Saturday, April 4, 2009

April Poetry Month

I'm declaring April, the month that breeds lilacs out of the dead land and mixes memory and desire, as Poetry month.

That means I'll be setting aside some time to read at least two or three poems every day. The brunt of it will be canonical literature but I'll make room for some contemporary work as well, specially speculative poetry.

There's an interesting "Poetry Animation" project over at Youtube: the faces of dead poets are reanimated to produce ghostly readings of their own works. Here is an example, a magnificent reading of the poem "Broken Dreams" by William Butler Yeats (courtesy of Jim Clark). It set me muttering like a fool.

Broken Dreams

There is grey in your hair.
Young men no longer suddenly catch their breath
When you are passing;
But perhaps some old gaffer mutters a blessing
Because it was your prayer
Recovered him upon the bed of death.
For your sole sake--that all heart's ache have known,
And given to others all heart's ache,
From meagre girlhood's putting on
Burdensome beauty--for your sole sake
Heaven has put away the stroke of her doom,
So great her portion in that peace you make
By merely walking in a room.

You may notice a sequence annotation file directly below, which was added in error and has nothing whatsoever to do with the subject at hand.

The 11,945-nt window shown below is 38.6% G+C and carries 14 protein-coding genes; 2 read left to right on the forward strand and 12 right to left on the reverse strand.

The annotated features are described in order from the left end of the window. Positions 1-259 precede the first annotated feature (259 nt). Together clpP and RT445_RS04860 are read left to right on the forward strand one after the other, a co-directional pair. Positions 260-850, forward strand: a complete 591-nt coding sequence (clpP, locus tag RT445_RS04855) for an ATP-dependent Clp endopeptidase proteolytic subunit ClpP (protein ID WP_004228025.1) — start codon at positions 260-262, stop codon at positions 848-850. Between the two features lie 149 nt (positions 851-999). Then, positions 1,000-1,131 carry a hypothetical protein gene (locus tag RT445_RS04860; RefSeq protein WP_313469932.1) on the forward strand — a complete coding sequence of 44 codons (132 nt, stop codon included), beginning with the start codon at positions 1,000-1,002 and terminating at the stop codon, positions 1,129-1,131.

Your beauty can leave among us
Vague memories, nothing but memories.
A young man when the old men are done talking
Will say to an old man, "Tell me of that lady
The poet stubborn with his passion sang us
When age might well have chilled his blood."

Vague memories, nothing but memories,
But in the grave all, all, shall be renewed.
The certainty that I shall see that lady
Leaning or standing or walking
In the first loveliness of womanhood,
And with the fervour of my youthful eyes,
Has set me muttering like a fool.

You are more beautiful than any one
And yet your body had a flaw:
Your small hands were not beautiful,
And I am afraid that you will run
And paddle to the wrist
In that mysterious, always brimming lake
Where those that have obeyed the holy law
Paddle and are perfect; leave unchanged
The hands that I have kissed
For old sake's sake.

The last stroke of midnight dies.
All day in the one chair
From dream to dream and rhyme to rhyme I have ranged
In rambling talk with an image of air:
Vague memories, nothing but memories.

--William Butler Yeats, Easter 1916 and Other Poems

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